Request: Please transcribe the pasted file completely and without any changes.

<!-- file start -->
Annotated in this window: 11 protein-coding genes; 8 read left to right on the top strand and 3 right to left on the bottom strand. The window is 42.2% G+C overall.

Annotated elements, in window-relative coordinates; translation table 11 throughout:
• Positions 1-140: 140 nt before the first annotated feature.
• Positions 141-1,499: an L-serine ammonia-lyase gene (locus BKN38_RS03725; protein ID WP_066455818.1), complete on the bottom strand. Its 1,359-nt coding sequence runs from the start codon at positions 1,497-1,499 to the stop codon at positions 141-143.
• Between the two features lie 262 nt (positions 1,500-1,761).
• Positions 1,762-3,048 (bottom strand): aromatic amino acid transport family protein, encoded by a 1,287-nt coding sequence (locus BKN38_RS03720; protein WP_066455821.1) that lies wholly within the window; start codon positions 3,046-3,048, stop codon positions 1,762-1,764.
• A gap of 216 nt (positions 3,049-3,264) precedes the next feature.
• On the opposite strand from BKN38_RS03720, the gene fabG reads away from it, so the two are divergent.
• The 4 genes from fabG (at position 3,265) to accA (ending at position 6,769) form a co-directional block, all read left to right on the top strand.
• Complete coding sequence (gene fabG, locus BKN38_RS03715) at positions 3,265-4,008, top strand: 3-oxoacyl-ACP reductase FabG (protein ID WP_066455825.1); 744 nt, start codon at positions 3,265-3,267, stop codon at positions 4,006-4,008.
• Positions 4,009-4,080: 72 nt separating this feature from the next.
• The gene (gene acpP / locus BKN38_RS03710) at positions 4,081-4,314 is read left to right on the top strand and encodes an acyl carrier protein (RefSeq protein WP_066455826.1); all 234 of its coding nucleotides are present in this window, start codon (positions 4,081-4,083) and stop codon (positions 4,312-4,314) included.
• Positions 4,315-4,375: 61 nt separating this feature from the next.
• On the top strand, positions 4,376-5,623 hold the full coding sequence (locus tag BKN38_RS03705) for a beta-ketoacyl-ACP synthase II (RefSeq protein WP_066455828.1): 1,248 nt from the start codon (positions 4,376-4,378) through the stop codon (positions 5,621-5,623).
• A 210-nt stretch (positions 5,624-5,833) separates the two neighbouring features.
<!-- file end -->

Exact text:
Annotated in this window: 11 protein-coding genes; 8 read left to right on the top strand and 3 right to left on the bottom strand. The window is 42.2% G+C overall.

Annotated elements, in window-relative coordinates; translation table 11 throughout:
• Positions 1-140: 140 nt before the first annotated feature.
• Positions 141-1,499: an L-serine ammonia-lyase gene (locus BKN38_RS03725; protein ID WP_066455818.1), complete on the bottom strand. Its 1,359-nt coding sequence runs from the start codon at positions 1,497-1,499 to the stop codon at positions 141-143.
• Between the two features lie 262 nt (positions 1,500-1,761).
• Positions 1,762-3,048 (bottom strand): aromatic amino acid transport family protein, encoded by a 1,287-nt coding sequence (locus BKN38_RS03720; protein WP_066455821.1) that lies wholly within the window; start codon positions 3,046-3,048, stop codon positions 1,762-1,764.
• A gap of 216 nt (positions 3,049-3,264) precedes the next feature.
• On the opposite strand from BKN38_RS03720, the gene fabG reads away from it, so the two are divergent.
• The 4 genes from fabG (at position 3,265) to accA (ending at position 6,769) form a co-directional block, all read left to right on the top strand.
• Complete coding sequence (gene fabG, locus BKN38_RS03715) at positions 3,265-4,008, top strand: 3-oxoacyl-ACP reductase FabG (protein ID WP_066455825.1); 744 nt, start codon at positions 3,265-3,267, stop codon at positions 4,006-4,008.
• Positions 4,009-4,080: 72 nt separating this feature from the next.
• The gene (gene acpP / locus BKN38_RS03710) at positions 4,081-4,314 is read left to right on the top strand and encodes an acyl carrier protein (RefSeq protein WP_066455826.1); all 234 of its coding nucleotides are present in this window, start codon (positions 4,081-4,083) and stop codon (positions 4,312-4,314) included.
• Positions 4,315-4,375: 61 nt separating this feature from the next.
• On the top strand, positions 4,376-5,623 hold the full coding sequence (locus tag BKN38_RS03705) for a beta-ketoacyl-ACP synthase II (RefSeq protein WP_066455828.1): 1,248 nt from the start codon (positions 4,376-4,378) through the stop codon (positions 5,621-5,623).
• A 210-nt stretch (positions 5,624-5,833) separates the two neighbouring features.